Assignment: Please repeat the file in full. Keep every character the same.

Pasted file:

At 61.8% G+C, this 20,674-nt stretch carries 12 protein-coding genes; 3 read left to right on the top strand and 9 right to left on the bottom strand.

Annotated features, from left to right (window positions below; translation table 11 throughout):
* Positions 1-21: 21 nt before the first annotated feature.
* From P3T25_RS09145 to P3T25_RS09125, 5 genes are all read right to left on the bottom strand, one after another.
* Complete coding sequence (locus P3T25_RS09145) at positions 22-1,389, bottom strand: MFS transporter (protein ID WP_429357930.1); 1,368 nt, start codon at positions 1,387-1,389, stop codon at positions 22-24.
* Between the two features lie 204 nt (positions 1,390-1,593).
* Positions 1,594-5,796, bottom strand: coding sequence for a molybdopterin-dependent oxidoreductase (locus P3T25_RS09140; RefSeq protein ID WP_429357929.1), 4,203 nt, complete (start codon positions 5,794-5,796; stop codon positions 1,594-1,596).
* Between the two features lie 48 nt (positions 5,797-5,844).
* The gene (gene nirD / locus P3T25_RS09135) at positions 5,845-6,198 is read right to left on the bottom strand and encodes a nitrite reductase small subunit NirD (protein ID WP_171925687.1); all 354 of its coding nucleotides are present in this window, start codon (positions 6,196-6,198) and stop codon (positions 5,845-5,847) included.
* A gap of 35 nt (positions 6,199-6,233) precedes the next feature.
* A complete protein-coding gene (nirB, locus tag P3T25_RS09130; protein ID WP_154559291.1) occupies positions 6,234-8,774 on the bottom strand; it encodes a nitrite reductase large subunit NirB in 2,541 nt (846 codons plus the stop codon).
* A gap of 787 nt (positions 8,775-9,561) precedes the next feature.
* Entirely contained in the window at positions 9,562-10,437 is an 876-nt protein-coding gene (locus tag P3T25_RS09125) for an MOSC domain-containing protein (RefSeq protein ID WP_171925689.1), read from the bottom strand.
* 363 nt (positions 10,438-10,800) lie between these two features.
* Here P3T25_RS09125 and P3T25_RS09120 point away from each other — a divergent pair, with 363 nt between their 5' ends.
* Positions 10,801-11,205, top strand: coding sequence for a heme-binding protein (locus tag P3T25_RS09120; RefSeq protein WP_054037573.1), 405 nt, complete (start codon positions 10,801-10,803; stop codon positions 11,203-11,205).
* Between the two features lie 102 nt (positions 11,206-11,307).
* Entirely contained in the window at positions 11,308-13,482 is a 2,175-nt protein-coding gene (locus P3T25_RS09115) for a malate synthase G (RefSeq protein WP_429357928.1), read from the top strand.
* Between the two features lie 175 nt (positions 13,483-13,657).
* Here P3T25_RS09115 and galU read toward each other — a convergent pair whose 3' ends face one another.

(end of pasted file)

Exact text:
At 61.8% G+C, this 20,674-nt stretch carries 12 protein-coding genes; 3 read left to right on the top strand and 9 right to left on the bottom strand.

Annotated features, from left to right (window positions below; translation table 11 throughout):
* Positions 1-21: 21 nt before the first annotated feature.
* From P3T25_RS09145 to P3T25_RS09125, 5 genes are all read right to left on the bottom strand, one after another.
* Complete coding sequence (locus P3T25_RS09145) at positions 22-1,389, bottom strand: MFS transporter (protein ID WP_429357930.1); 1,368 nt, start codon at positions 1,387-1,389, stop codon at positions 22-24.
* Between the two features lie 204 nt (positions 1,390-1,593).
* Positions 1,594-5,796, bottom strand: coding sequence for a molybdopterin-dependent oxidoreductase (locus P3T25_RS09140; RefSeq protein ID WP_429357929.1), 4,203 nt, complete (start codon positions 5,794-5,796; stop codon positions 1,594-1,596).
* Between the two features lie 48 nt (positions 5,797-5,844).
* The gene (gene nirD / locus P3T25_RS09135) at positions 5,845-6,198 is read right to left on the bottom strand and encodes a nitrite reductase small subunit NirD (protein ID WP_171925687.1); all 354 of its coding nucleotides are present in this window, start codon (positions 6,196-6,198) and stop codon (positions 5,845-5,847) included.
* A gap of 35 nt (positions 6,199-6,233) precedes the next feature.
* A complete protein-coding gene (nirB, locus tag P3T25_RS09130; protein ID WP_154559291.1) occupies positions 6,234-8,774 on the bottom strand; it encodes a nitrite reductase large subunit NirB in 2,541 nt (846 codons plus the stop codon).
* A gap of 787 nt (positions 8,775-9,561) precedes the next feature.
* Entirely contained in the window at positions 9,562-10,437 is an 876-nt protein-coding gene (locus tag P3T25_RS09125) for an MOSC domain-containing protein (RefSeq protein ID WP_171925689.1), read from the bottom strand.
* 363 nt (positions 10,438-10,800) lie between these two features.
* Here P3T25_RS09125 and P3T25_RS09120 point away from each other — a divergent pair, with 363 nt between their 5' ends.
* Positions 10,801-11,205, top strand: coding sequence for a heme-binding protein (locus tag P3T25_RS09120; RefSeq protein WP_054037573.1), 405 nt, complete (start codon positions 10,801-10,803; stop codon positions 11,203-11,205).
* Between the two features lie 102 nt (positions 11,206-11,307).
* Entirely contained in the window at positions 11,308-13,482 is a 2,175-nt protein-coding gene (locus P3T25_RS09115) for a malate synthase G (RefSeq protein WP_429357928.1), read from the top strand.
* Between the two features lie 175 nt (positions 13,483-13,657).
* Here P3T25_RS09115 and galU read toward each other — a convergent pair whose 3' ends face one another.